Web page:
Burgdorf v. Missouri Department of Corrections et al
OPINION MEMORANDUM AND ORDER IT IS HEREBY ORDERED that Defendants Motion for Summary Judgment [Doc. No. 27] is granted. 27 Signed by District Judge Henry Edward Autrey on 3/7/17. (CLA)
UNITED STATES DISTRICT COURT
EASTERN DISTRICT OF MISSOURI
EDWARD DALE BURGDORF,
OPINION, MEMORANDUM AND ORDER
This matter is before the Court on Defendant’s Motion for Summary
Judgment [Doc. No. 27]. Plaintiff filed Memorandum in Opposition to Motion for
Summary Judgment [Doc. No. 27].
Defendant has filed a Reply in Support of
the Motion for Summary Judgment [Doc. No. 232]. For the reasons set forth
below, the motion is granted.
Plaintiff (Burgdorf) filed this action against Defendant (Lawson) under 42
U.S.C § 1983, alleging violations of the Eighth Amendment of the United States
Constitution by Defendant. At the time of the alleged incident, Plaintiff was
incarcerated at Potosi Correctional Facility where Defendant worked as the
Functional Unit Manager for Housing Unit 4A. Plaintiff alleges that he was forced
by Defendant to engage in work activities that he was medically restricted from,
causing further injury to his wrists, and that the Plaintiff was deliberately
indifferent to his medical restrictions. Plaintiff seeks actual and punitive damages
totaling $40 million dollars.
Statement of Facts
Plaintiff alleges that sometime in June or July of 2014, Defendant forced
Plaintiff to work in a satellite kitchen. Plaintiff was told to push food carts, which
weigh 400 – 600 lbs. Plaintiff told Defendant that he had a medical lay-in (work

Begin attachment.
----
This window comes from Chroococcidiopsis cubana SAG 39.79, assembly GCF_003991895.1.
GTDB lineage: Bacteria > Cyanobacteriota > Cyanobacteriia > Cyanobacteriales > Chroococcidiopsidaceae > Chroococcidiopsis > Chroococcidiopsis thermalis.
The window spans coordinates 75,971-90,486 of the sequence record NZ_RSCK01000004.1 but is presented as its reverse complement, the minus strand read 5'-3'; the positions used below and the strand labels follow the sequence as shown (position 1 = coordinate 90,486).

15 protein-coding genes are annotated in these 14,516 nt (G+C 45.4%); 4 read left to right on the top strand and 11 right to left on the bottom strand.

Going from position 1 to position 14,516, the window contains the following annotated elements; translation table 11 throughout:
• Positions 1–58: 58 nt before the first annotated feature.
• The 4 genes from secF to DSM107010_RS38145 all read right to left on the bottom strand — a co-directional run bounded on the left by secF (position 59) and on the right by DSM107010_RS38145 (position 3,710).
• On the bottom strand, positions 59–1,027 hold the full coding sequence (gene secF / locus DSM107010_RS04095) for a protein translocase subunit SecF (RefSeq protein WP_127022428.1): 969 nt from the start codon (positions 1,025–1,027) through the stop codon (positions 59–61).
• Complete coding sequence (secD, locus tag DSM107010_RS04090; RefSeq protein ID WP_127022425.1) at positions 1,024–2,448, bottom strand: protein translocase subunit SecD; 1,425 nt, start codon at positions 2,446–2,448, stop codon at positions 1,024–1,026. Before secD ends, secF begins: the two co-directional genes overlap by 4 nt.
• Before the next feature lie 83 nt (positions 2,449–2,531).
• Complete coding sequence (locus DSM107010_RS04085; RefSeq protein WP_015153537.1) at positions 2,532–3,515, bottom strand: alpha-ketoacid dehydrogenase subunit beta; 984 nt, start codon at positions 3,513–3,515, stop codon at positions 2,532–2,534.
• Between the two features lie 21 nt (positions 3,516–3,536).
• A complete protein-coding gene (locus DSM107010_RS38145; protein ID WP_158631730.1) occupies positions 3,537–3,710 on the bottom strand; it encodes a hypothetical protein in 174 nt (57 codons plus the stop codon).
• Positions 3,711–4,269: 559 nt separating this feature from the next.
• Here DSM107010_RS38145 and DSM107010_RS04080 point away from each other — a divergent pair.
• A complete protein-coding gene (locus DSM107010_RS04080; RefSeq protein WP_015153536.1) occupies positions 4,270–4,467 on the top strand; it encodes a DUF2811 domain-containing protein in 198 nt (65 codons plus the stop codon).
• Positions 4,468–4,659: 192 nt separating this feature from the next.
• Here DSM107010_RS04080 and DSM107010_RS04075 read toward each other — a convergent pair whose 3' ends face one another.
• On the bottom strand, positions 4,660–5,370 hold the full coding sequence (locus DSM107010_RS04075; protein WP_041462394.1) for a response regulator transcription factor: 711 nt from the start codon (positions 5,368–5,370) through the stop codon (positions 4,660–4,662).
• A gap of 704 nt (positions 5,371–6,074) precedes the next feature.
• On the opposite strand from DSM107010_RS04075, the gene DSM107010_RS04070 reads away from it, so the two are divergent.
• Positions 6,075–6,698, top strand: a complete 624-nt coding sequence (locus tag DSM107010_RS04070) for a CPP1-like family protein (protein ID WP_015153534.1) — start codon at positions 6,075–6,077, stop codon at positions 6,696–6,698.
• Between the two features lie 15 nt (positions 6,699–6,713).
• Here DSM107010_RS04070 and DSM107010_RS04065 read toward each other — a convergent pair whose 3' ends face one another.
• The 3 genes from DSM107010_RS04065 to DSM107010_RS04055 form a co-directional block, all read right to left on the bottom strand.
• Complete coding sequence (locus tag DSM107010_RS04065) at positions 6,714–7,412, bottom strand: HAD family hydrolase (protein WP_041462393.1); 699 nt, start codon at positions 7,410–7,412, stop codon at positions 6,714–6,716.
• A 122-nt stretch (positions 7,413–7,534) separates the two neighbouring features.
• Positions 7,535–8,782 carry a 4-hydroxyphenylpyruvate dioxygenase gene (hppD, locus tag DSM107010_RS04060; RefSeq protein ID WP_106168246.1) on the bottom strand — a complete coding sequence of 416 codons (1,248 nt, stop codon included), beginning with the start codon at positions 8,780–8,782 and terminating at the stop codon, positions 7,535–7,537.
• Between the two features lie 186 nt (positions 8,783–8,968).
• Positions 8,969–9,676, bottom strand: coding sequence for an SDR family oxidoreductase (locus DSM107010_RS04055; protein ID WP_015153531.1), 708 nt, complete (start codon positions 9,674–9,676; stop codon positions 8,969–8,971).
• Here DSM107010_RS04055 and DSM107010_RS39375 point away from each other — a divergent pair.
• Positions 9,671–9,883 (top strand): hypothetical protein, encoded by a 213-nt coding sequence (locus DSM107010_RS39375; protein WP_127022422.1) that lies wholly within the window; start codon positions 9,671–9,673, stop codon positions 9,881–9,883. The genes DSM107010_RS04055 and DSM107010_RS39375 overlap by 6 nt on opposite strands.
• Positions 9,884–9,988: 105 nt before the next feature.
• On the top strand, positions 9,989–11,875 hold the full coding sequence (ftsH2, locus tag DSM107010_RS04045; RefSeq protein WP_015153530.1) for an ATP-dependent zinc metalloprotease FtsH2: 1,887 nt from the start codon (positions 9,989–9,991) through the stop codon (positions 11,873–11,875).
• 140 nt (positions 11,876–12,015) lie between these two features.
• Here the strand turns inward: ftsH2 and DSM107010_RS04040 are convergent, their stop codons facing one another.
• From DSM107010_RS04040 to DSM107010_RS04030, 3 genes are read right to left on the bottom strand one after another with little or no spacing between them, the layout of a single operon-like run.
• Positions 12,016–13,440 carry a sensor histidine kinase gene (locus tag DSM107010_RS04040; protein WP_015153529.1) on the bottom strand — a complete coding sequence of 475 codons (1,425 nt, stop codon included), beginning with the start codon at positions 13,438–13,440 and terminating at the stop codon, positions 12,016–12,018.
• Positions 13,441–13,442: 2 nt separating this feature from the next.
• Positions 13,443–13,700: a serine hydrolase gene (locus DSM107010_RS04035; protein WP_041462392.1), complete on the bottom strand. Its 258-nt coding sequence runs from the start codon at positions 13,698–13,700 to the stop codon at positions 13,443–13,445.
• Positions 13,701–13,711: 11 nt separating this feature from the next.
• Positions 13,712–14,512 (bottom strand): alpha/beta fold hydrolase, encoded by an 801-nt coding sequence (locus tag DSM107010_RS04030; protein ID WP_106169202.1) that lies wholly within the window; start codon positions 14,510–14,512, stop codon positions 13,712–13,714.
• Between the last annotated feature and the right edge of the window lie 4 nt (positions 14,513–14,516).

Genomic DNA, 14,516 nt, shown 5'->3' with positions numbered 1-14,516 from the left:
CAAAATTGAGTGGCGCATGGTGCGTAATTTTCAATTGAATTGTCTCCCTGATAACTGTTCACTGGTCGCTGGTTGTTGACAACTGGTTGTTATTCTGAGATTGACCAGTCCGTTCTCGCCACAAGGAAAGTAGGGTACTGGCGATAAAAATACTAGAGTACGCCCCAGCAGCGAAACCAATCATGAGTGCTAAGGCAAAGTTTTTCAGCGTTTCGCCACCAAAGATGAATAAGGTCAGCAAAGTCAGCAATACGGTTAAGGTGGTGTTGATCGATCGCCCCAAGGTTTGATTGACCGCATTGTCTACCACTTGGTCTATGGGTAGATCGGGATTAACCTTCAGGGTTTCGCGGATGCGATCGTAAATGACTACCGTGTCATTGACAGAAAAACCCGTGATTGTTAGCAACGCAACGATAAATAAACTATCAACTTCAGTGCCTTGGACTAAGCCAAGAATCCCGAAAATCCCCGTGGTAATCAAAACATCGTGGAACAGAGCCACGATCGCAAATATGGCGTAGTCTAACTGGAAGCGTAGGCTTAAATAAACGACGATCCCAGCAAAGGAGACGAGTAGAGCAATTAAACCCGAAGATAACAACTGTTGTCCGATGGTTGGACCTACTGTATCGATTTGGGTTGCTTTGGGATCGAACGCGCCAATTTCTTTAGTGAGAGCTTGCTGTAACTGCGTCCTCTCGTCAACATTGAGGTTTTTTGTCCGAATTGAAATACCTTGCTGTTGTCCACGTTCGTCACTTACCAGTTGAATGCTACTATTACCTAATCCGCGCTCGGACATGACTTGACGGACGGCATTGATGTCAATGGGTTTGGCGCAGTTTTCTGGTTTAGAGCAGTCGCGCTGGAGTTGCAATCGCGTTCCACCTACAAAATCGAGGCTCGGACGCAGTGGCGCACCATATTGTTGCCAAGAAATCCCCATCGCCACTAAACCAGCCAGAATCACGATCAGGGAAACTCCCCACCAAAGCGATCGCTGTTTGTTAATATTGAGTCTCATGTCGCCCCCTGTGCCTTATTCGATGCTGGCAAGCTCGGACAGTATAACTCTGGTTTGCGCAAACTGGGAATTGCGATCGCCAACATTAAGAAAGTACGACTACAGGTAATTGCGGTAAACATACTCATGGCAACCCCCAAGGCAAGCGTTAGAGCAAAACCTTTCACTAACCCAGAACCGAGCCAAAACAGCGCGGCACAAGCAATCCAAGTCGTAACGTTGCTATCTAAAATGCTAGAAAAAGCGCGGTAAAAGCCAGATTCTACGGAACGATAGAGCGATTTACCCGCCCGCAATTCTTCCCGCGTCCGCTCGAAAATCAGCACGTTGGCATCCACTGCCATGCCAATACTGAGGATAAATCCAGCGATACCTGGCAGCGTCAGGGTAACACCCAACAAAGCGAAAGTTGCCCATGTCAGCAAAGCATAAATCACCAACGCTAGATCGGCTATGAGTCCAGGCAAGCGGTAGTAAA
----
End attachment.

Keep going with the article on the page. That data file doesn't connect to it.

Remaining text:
restriction) and was not allowed to lift weight in excess of 10 lbs. or to conduct
repetitive motions with his right wrist due to an existing injury. Defendant
determined that while Plaintiff did have a medical lay-in, the restrictions did not
keep Plaintiff from working in the satellite kitchen or from pushing food carts.
When Plaintiff disputed his ability to push the food cart, he was threatened that if
he did not comply, he would be placed in Administrative Segregation, commonly
referred to as “the hole.” Plaintiff complied and reported to the satellite kitchen for
duty where he was instructed to push the food cart. At some point, Plaintiff
suffered injury to his left wrist when it was smashed between a steel door and a
food cart. Plaintiff pushed the food cart using his right wrist, causing serious
damage and complicating his previous injury.
The materials submitted by the Plaintiff reflect that Plaintiff filed an
Informal Resolution Request (IRR) #PCC-14-1565 on November 19, 2014 [Doc.
28-6]. Also included is an Offender Grievance Appeal dated September 24, 2014
[Doc. 29-1]. The document number on the Offender Grievance Appeals is illegible.
Both appear to reference the same situation, however, under the Missouri
Department of Corrections procedure, the filing of an IRR predicates a grievance
appeal. Therefore, the backwards dating on the two forms is incongruent. Plaintiff
asserts in his Complaint that this discrepancy is due to the staff at the Potosi
Correctional Center attempting to “cover this situation up,” but provides no other
details or evidence to support this contention.
Also filed with the Court is Informal Resolution Response for the IRR dated
November 20, 2014. The response dismissed the IRR on the grounds that the filing
violated Missouri Department of Corrections policy covering Informal Resolution
Requests and Grievances (D5-3.2, Section III. K.1.) which states, “Any offender
who wishes to file an informal resolution request, on a grievance issue, must do so
within 15 calendar days from the date of the alleged incident.” The response
concluded, “[Plaintiff] failed to file this IRR within the proper time frame. Your
IRR will be dismissed and your remedies will not be considered.”
Defendant asserts that Plaintiff failed to comply with Missouri Department
of Corrections policy and seeks summary judgment under Federal Rules of
Procedure 56. Further, Defendant asserts the defense of qualified immunity.
Legal Standard for Summary Judgment
Rule 56(a) of the Federal Rules of Civil Procedure states, “[t]he court shall
grant summary judgment if the movant shows that there is no genuine dispute as to
any material fact and the movant is entitled to judgment as a matter of law.” There